Where would Commando have been without the combined talents of Ken Barr and Gordon Livingstone? If this story from our Gold Collection (from 50 years ago) is anything to go by, the title would have struggled. The cover, with its generous helping of yellows and oranges, leaves you in no doubt that you’re in the searing heat of the North Africa desert. Inside, the line of the art charges from the first page to the last, packed with movement and character.
We’d better not forget Eric Castle’s tale either, it’s another gold-plated cracker…which I think you should read for yourself!
Lone Hero, originally Commando No 18 (Feb 1962)
Story Eric Castle
Art Gordon Livingstone
Cover Ken Barr
Stuck in a shore job, Sub-Lieutenant Mike Wilson was desperate to see action — so desperate he even volunteered to check out an unexploded Jap bomb lodged in the hold of a merchant ship.
After surviving that ordeal, he thought serving in a sub would be a piece of cake. But with bombs, depth-charges and enemy suicide planes to contend with, he couldn’t have been more wrong!
Commando Campaign Diary No 4478
Introduction by Scott Montgomery, Deputy Editor -
In this Pacific War tale we meet Sub-Lieutenant Mike Wilson. He’s a gutsy bloke for sure, but not the brightest. And he’s pretty impatient too — preferring to act before he thinks. Admirable, but very likely to get himself and his mates killed. Perhaps it’s ironic that a budding Navy officer could (literally) get out of his depth! Especially with the threat of Japanese Okha planes, with Kamikaze pilots at the controls, on the horizon. So Mike is a brave, flawed but intriguing character — but can he become a true Commando hero? Read on and find out!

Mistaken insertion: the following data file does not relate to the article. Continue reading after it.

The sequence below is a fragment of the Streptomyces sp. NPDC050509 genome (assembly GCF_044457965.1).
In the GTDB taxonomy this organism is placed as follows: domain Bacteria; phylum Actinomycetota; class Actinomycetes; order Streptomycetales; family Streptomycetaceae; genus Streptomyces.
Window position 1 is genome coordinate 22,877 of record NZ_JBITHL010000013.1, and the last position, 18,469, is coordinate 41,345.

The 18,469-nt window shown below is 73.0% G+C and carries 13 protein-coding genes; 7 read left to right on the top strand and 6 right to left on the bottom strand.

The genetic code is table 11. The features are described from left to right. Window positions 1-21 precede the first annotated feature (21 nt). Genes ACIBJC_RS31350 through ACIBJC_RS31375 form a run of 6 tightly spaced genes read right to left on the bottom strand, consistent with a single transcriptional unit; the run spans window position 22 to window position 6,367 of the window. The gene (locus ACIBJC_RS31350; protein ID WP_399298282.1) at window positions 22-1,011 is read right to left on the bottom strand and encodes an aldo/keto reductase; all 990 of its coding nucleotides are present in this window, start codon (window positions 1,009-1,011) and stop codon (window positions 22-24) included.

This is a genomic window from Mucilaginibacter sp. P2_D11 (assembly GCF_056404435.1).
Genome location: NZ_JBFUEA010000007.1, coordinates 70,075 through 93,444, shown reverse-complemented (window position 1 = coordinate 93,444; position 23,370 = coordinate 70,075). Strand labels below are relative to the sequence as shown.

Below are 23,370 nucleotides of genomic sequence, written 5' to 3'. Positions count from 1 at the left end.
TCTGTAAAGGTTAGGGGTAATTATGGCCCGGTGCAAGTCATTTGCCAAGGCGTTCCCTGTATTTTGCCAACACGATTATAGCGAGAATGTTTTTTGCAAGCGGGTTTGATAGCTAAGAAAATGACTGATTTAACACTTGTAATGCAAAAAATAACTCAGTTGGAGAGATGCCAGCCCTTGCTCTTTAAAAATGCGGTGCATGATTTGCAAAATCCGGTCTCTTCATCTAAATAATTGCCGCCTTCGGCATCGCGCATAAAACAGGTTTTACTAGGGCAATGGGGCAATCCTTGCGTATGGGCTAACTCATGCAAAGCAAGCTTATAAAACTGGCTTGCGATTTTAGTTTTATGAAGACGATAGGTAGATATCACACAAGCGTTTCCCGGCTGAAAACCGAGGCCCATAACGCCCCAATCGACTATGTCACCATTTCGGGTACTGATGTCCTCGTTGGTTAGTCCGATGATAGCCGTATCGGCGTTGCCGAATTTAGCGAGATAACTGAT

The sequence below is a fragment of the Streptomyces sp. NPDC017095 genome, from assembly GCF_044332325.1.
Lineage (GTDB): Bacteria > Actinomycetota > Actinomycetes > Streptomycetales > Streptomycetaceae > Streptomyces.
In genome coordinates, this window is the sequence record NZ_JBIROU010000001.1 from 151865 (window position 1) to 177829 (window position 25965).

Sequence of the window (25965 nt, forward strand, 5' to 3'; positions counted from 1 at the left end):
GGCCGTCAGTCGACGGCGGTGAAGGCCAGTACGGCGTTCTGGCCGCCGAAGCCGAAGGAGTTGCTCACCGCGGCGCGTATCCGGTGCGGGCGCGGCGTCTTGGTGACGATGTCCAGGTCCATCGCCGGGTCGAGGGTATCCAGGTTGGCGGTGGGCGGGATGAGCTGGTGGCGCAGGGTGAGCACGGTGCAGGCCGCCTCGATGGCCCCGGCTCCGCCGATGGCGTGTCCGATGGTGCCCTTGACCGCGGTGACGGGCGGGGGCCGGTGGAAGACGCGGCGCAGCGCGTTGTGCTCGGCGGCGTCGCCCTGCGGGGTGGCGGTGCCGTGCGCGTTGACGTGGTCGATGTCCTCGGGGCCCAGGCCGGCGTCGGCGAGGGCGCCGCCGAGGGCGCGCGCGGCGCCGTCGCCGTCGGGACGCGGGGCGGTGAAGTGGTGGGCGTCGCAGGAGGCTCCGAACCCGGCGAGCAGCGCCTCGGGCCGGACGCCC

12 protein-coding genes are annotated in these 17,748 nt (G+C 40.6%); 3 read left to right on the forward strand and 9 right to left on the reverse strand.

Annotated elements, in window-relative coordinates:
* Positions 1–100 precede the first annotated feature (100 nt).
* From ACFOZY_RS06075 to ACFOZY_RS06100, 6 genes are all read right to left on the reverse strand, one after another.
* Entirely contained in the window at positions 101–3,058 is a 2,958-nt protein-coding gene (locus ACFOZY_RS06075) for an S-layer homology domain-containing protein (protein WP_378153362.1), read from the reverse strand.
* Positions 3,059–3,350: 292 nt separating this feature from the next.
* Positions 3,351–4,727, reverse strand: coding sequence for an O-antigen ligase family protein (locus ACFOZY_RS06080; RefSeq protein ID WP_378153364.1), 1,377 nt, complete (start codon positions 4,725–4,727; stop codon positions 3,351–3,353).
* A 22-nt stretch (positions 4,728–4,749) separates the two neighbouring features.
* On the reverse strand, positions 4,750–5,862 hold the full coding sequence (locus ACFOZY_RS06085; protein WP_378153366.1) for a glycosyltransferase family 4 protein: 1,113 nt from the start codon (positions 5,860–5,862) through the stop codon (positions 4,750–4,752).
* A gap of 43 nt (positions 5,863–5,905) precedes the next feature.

Death From The Sky, originally Commando No 2129 (October 1987)
Story Allen Chalmers
Cover Ian McIntosh
"Commando: War Stories in Pictures" was launched on 6 June 1961 and is still going strong today. Now - until the end of April you can see the first issues and a lot of the history of the comic at the National Army Museum of all places!
You can still get your Commando comics from your local newsagent and also on line at their Webstore - either delivered to your door or electronically! (wow it is the future) Click the banner below to see for yourself.